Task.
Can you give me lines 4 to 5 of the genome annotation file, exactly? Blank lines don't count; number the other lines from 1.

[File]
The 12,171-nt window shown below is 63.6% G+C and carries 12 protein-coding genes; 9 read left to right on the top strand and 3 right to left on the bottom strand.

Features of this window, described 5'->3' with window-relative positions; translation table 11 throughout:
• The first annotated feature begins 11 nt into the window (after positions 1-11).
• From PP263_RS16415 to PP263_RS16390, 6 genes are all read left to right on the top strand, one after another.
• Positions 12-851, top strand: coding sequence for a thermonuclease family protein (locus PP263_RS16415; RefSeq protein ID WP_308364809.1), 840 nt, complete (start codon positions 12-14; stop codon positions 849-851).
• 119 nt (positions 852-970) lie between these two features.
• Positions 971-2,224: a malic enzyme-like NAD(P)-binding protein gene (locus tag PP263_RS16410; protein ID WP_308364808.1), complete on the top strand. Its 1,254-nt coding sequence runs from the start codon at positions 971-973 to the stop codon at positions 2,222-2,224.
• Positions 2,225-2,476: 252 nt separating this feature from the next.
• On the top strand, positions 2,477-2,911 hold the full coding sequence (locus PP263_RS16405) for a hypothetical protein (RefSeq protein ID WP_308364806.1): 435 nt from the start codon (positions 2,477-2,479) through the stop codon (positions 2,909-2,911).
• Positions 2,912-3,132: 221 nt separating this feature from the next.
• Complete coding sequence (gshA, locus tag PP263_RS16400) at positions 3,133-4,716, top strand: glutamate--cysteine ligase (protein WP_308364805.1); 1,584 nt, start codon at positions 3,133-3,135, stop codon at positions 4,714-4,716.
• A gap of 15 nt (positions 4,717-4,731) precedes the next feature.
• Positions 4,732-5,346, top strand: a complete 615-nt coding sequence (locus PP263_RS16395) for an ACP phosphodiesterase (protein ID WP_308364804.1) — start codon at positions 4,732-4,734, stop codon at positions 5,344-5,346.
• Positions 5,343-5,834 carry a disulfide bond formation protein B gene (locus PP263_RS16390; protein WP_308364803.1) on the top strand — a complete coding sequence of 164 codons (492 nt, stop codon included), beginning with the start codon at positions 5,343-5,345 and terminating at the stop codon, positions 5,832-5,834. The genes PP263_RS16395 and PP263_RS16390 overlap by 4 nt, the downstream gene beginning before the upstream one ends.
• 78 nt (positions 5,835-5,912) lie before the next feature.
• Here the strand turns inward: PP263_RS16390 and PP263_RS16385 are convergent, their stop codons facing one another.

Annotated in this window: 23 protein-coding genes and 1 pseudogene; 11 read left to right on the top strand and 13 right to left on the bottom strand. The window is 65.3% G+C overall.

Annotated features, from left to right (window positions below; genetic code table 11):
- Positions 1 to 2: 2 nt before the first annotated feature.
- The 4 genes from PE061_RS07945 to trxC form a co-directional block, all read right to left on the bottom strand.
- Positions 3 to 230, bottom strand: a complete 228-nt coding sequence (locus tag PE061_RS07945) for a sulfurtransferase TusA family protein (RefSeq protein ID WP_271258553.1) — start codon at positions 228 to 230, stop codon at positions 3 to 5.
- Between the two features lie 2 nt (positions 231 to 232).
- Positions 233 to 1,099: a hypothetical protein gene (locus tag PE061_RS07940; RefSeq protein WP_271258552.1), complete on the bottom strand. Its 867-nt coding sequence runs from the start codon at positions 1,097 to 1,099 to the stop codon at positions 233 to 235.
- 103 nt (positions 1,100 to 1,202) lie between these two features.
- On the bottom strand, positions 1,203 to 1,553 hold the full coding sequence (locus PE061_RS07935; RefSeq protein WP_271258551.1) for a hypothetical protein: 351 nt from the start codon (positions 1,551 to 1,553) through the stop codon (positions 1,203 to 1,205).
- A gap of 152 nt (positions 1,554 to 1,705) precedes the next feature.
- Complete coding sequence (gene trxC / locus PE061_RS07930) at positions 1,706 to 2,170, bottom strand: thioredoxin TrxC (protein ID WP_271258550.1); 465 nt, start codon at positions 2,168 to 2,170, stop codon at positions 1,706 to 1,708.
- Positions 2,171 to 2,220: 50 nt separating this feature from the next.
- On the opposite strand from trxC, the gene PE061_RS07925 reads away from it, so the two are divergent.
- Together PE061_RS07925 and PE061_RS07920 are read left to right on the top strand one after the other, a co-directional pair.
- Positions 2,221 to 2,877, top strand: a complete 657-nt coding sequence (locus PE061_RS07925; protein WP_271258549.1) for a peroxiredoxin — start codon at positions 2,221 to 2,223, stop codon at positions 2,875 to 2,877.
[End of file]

• From PP263_RS16415 to PP263_RS16390, 6 genes are all read left to right on the top strand, one after another.
• Positions 12-851, top strand: coding sequence for a thermonuclease family protein (locus PP263_RS16415; RefSeq protein ID WP_308364809.1), 840 nt, complete (start codon positions 12-14; stop codon positions 849-851).